FDC#5: Natto (Jdorama Inspiration: Yamato Nadeshiko Shichi Henge)
FDC#4: Okonomiyaki (Jdorama Inspiration: Hana Kimi)

—————————————– fodocha

Jdorama info source: dramawiki
Recipe sources: japanesefood.about, closetcooking

For my 8th Sunday Lunch Project, I chose to prepare a special meal which we call Boodle Fight.

What is a Boodle Fight? The Philippine Military coined this term, calling their traditional way of eating with their bare hands while the freshly-cooked food is served on a long table, piled on top of a tray or banana leaves.  It signifies brotherhood and fraternity.  “Boodle” by the way, is an American slang word that means a pack or a small crowd.  And boodle fight is in a way considered a “fight” since eating with a bunch of hungry army men means the food is consumed in an instant so one has to grab whatever he can get and eat fast, too. And when one is in a hurry, it would be better to do this standing up.

Well, not only are they the ones who do this. Pinoys and a lot of our South East Asian brothers are familiar with this type of communal meal, and eating with our hands. We usually do this outdoors when we go to the beach, especially in the summer and fiestas (summer festivals).  We would gather around a long table in a beach hut without using plates, serving dishes and utensils.  It may look uncivilized to some but it is actually practical and convenient.  And not to mention, FUN!

I also remember my days living in Cebu – we would eat this way in my uncle’s house during the heat of the summer.  And during my years as a fine arts student, I and my comrades would gather in the college basement, and partake of a meal of canned tuna or sardines on bed of hot rice.  This SLP post on Boodle Fighting is my tribute for those good times! 🙂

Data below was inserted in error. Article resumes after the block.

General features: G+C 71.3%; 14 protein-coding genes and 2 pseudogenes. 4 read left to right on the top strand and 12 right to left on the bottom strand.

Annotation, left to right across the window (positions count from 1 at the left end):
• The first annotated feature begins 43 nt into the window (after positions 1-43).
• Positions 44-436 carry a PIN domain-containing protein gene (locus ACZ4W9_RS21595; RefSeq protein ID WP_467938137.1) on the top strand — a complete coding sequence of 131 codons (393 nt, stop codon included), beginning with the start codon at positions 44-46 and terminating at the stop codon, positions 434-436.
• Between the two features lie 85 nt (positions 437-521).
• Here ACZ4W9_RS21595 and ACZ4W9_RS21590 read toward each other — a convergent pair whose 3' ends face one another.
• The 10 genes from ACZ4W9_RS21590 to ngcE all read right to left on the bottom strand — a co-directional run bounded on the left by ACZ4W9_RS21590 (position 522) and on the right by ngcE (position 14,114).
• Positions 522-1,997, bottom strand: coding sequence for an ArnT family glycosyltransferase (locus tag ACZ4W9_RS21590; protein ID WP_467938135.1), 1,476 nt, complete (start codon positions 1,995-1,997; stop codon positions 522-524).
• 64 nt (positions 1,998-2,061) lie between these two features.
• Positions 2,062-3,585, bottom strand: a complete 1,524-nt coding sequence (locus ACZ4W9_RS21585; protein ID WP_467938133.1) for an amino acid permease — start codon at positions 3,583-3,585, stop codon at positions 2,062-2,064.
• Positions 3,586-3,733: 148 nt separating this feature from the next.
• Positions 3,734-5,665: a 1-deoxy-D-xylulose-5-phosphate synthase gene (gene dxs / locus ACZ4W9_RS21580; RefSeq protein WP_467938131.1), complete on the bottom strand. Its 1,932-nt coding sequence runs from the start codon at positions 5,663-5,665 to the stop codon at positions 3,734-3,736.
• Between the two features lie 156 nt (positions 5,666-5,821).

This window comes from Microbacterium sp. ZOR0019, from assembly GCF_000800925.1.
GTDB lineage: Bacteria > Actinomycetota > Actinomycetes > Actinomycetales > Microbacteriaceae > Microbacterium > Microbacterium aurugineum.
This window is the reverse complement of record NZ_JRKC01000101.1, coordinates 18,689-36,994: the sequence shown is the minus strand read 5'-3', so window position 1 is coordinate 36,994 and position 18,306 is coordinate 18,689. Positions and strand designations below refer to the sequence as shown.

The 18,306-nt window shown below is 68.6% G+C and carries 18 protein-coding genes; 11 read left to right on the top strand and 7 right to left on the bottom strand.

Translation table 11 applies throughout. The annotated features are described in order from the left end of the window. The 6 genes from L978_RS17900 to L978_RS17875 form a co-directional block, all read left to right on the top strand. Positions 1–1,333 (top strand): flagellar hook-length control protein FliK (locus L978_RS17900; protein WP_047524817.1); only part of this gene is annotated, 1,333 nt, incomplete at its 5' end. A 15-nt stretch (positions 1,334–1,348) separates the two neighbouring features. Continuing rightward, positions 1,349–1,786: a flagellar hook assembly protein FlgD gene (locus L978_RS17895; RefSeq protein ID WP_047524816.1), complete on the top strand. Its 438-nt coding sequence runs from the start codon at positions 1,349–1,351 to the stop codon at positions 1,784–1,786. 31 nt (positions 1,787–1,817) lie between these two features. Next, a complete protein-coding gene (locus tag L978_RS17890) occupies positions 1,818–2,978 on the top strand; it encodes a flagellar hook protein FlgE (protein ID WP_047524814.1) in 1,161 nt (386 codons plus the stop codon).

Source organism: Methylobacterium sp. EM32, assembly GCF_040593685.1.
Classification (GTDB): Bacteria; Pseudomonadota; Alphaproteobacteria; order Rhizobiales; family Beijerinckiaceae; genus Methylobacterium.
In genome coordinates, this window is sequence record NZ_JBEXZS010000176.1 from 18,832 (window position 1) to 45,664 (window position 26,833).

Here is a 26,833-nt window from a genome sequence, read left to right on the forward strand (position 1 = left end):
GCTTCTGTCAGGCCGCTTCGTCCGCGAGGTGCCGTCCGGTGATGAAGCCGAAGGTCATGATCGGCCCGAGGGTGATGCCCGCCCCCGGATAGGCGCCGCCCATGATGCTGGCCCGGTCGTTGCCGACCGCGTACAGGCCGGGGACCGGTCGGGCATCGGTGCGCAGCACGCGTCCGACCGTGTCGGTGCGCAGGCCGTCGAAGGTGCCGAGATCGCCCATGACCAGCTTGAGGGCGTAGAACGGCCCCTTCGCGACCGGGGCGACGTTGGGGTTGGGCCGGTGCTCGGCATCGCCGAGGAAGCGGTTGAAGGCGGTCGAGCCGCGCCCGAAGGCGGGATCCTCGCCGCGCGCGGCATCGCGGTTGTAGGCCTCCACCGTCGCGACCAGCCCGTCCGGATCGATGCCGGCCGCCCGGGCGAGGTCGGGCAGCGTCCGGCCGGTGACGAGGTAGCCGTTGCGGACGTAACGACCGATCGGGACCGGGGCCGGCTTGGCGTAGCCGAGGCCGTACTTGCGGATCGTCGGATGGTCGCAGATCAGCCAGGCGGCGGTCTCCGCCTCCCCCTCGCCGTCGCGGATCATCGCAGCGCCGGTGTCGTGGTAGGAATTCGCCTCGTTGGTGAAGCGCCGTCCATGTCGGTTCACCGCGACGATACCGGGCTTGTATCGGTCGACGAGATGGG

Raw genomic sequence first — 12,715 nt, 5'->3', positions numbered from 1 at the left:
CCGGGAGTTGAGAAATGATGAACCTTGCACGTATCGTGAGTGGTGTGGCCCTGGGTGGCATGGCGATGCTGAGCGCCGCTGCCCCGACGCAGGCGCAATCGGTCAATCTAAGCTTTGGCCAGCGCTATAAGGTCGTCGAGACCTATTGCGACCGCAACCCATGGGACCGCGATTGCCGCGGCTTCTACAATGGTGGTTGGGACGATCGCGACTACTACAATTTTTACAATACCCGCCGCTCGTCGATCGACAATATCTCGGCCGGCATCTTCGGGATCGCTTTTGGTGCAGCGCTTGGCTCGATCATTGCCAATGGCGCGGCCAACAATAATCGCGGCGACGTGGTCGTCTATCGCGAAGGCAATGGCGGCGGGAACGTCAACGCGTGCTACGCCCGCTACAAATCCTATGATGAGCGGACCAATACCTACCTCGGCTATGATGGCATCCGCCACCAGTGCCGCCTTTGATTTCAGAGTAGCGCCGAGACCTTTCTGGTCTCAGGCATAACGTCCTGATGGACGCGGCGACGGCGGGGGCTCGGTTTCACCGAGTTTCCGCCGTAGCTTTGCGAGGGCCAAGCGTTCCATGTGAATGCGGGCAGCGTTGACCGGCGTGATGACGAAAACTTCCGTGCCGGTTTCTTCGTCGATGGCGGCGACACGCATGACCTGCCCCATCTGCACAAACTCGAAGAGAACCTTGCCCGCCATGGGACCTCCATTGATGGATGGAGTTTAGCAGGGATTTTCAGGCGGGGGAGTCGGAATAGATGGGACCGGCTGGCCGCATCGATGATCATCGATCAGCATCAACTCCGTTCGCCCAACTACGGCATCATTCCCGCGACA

There are theme restaurants that offer this kind of meal but why go out when you can do it at home? So for today’s Easter celebration (and after going thru a no-meat diet for a week) I decided to have an indoor Boodle Fight. (Note: thanx to Pch for some of the pix here)…

Risa, my kitchen assistant, helps me gather banana leaves from a tree in a nearby vacant lot.  Paalam muna shempre…lol When getting the leaves, make sure you keep them away from yourself since the juice from the cut stalks can stain your clothes and shoes (which I found out rather too late). And better get the ones that are not torn as much as possible.

In the meantime, tilapia fish and eggplants were grilling away. Food grilled over hot charcoal is the usual fare for a boodle fight.